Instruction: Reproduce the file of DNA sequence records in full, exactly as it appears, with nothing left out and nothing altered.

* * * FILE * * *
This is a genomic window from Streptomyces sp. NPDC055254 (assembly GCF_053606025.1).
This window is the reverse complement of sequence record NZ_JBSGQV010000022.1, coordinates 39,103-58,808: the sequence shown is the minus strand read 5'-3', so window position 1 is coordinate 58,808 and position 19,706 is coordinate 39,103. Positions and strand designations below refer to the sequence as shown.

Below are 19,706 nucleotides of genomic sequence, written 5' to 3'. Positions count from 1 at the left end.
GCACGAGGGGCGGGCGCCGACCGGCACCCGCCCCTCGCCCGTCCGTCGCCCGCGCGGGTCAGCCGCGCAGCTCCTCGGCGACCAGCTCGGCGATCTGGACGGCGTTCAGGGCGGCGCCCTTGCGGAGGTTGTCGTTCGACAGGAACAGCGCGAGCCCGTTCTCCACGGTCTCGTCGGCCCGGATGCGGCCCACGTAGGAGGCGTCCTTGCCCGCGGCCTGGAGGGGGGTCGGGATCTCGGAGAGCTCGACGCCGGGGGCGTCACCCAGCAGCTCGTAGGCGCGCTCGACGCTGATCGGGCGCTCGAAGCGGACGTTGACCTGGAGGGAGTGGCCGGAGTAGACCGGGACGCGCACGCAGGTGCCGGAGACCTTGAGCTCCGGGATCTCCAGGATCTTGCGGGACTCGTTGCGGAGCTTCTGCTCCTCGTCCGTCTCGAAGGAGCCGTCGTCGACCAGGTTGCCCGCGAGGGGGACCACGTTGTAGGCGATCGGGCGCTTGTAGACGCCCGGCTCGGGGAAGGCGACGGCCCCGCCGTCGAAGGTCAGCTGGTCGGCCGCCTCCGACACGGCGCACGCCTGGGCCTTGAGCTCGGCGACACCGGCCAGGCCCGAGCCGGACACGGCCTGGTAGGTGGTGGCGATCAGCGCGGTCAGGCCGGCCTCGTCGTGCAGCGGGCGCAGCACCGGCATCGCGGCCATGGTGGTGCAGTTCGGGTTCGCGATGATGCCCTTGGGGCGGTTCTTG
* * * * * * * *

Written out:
This is a genomic window from Streptomyces sp. NPDC055254 (assembly GCF_053606025.1).
This window is the reverse complement of sequence record NZ_JBSGQV010000022.1, coordinates 39,103-58,808: the sequence shown is the minus strand read 5'-3', so window position 1 is coordinate 58,808 and position 19,706 is coordinate 39,103. Positions and strand designations below refer to the sequence as shown.

Below are 19,706 nucleotides of genomic sequence, written 5' to 3'. Positions count from 1 at the left end.
GCACGAGGGGCGGGCGCCGACCGGCACCCGCCCCTCGCCCGTCCGTCGCCCGCGCGGGTCAGCCGCGCAGCTCCTCGGCGACCAGCTCGGCGATCTGGACGGCGTTCAGGGCGGCGCCCTTGCGGAGGTTGTCGTTCGACAGGAACAGCGCGAGCCCGTTCTCCACGGTCTCGTCGGCCCGGATGCGGCCCACGTAGGAGGCGTCCTTGCCCGCGGCCTGGAGGGGGGTCGGGATCTCGGAGAGCTCGACGCCGGGGGCGTCACCCAGCAGCTCGTAGGCGCGCTCGACGCTGATCGGGCGCTCGAAGCGGACGTTGACCTGGAGGGAGTGGCCGGAGTAGACCGGGACGCGCACGCAGGTGCCGGAGACCTTGAGCTCCGGGATCTCCAGGATCTTGCGGGACTCGTTGCGGAGCTTCTGCTCCTCGTCCGTCTCGAAGGAGCCGTCGTCGACCAGGTTGCCCGCGAGGGGGACCACGTTGTAGGCGATCGGGCGCTTGTAGACGCCCGGCTCGGGGAAGGCGACGGCCCCGCCGTCGAAGGTCAGCTGGTCGGCCGCCTCCGACACGGCGCACGCCTGGGCCTTGAGCTCGGCGACACCGGCCAGGCCCGAGCCGGACACGGCCTGGTAGGTGGTGGCGATCAGCGCGGTCAGGCCGGCCTCGTCGTGCAGCGGGCGCAGCACCGGCATCGCGGCCATGGTGGTGCAGTTCGGGTTCGCGATGATGCCCTTGGGGCGGTTCTTG